NEWSBRIEFS

Kyiv extends COVID lockdown
The Ukrainian capital Kyiv will remain on lockdown until April 30 as the daily number of new coronavirus cases and coronavirus-related deaths continues to climb. Kyiv Mayor Vitali Klitschko announced the decision in a televised briefing on April 14, saying there was “no other choice, otherwise the medical system would not be able to cope with a further rise in the number of patients, otherwise there will be even more deaths.”

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Ten charged over downing of airliner
Iran says it has charged 10 officials over the crash of a Ukraine International Airlines (UIA) jet that was shot down last year, killing all 176 people on board. Gholam Abbas Torki, the former military prosecutor for Tehran Province, said on April 6 that the 10 have been “brought to responsibility” and will face trial to determine “the necessary conclusions” over the incident in January 2020, the semiofficial ISNA news agency reported.

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RSF concerned over journalist’s “confession”
Reporters Without Borders (RSF) says it fears that a detained Crimean journalist’s televised “confession” to spying on behalf of Ukraine was obtained under torture and has called for his immediate release and the withdrawal of the charges against him.

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Sanctions over Nord Stream 2 ‘possible’
Secretary of State Antony Blinken has told his German counterpart, Heiko Maas, that U.S. sanctions against the Nord Stream 2 pipeline are a real possibility. Mr. Blinken, speaking in Brussels on March 24 after private talks with Mr. Maas the previous day, reiterated U.S. President Joe Biden’s concerns about the pipeline from Russia to Germany.

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Ukraine sees record number of COVID deaths
Ukraine registered a record daily high of 289 coronavirus-related deaths over a 24-hour-period on March 17, leading the prime minister to urge local authorities to impose stronger restrictions to contain its spread. Ukraine last month prolonged a lockdown until the end of April but allowed regions with fewer COVID-19 cases to ease some curbs.

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Blinken says Biden opposes Nord Stream 2
U.S. Secretary of State Antony Blinken has assured members of Congress that the Biden administration opposes the construction of the Nord Stream 2 pipeline and said the administration continues to review further sanctions. Mr. Blinken told the House Foreign Affairs Committee that President Joe Biden thinks the nearly completed pipeline was a “bad idea” and had “been clear on this for some time.”

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Biden says U.S. stands with Ukraine
U.S. President Joe Biden said the United States will continue to back Ukraine against Russian aggression and will never recognize the Kremlin’s annexation of its neighbor’s territory. Mr. Biden made the comments of support on February 26 as Ukrainians mark the seventh anniversary of Moscow’s steps to seize Ukraine’s Crimean Peninsula.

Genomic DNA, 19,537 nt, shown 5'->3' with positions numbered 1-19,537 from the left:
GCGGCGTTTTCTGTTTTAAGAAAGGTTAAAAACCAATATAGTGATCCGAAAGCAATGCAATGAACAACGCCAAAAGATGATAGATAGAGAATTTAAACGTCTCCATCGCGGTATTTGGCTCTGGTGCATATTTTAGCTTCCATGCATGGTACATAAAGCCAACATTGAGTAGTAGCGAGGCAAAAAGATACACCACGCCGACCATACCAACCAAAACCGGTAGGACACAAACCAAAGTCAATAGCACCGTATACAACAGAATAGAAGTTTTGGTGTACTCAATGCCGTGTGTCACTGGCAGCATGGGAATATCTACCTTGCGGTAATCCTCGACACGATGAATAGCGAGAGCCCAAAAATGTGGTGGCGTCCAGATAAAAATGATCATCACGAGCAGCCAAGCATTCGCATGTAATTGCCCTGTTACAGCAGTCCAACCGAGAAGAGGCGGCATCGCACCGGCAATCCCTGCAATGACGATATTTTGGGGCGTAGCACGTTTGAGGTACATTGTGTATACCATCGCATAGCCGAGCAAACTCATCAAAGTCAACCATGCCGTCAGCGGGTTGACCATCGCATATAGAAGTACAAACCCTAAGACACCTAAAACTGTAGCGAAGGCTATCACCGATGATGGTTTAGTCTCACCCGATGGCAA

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U.S. awards Ukrainian anti-corruption figure
The editor-in-chief of a Kyrgyz investigative website and a former Ukrainian prosecutor general are among 12 people who have been recognized by the U.S. State Department as anti-corruption champions. The winners of the new International Anti-Corruption Champions Award were announced on February 23 by Secretary of State Antony Blinken, who said in a statement that the award recognizes people who have worked tirelessly, often in the face of adversity, to combat corruption in their own countries.

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Crimean Tatar activists detained
Russian authorities have detained several Crimean Tatar activists after their homes were searched in Ukraine’s Russian-controlled Crimea region. The Crimean Solidarity group told RFE/RL on February 17 that the searches were conducted at the homes of Abdulbori Makhamadaminov, Azamat Eyupov, Timur Yalkabov, Ernest Ibragimov, Oleh Fyodorov, Lenur Seydametov and Yashar Shikhametov in different towns and cities across Crimea. The official reason for the searches remains unclear.

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Yanukovych’s son likely off sanctions list
European Union diplomats are considering removing several of the 10 remaining Ukrainians – including Oleksandr Yanukovych, the son of former Ukrainian President Viktor Yanukovych – from a list of sanctioned people the bloc believes are responsible for the misappropriation of Ukrainian state funds. The EU imposed asset freezes on Viktor Yanukovych, part of his family, and his inner political circle shortly after the collapse of his government in late February 2014, but the list has slowly been whittled down over the years after some of them challenged, and sometimes won, court cases against the EU sanctions. The bloc’s losses in court have led to growing demands that the list should be pared down further or even annulled. Several EU diplomats who are familiar with the talks but not authorized to speak on the record told RFE/RL that there were “a number of ‘weak cases’ on the list that are bound to be challenged in the EU court” and that a lack of compelling evidence from Ukraine has forced the EU to consider the de-listings. Apart from Oleksandr Yanukovych, a businessman who became one of Ukraine’s richest men during his father’s reign, former Prime Minister Serhiy Arbuzov, ex-Minister for Duties and Revenues Oleksandr Klymenko, and Dmytro Tabachnyk, who worked as minister of education from 2010 to 2014, are the most likely candidates to be removed from the list.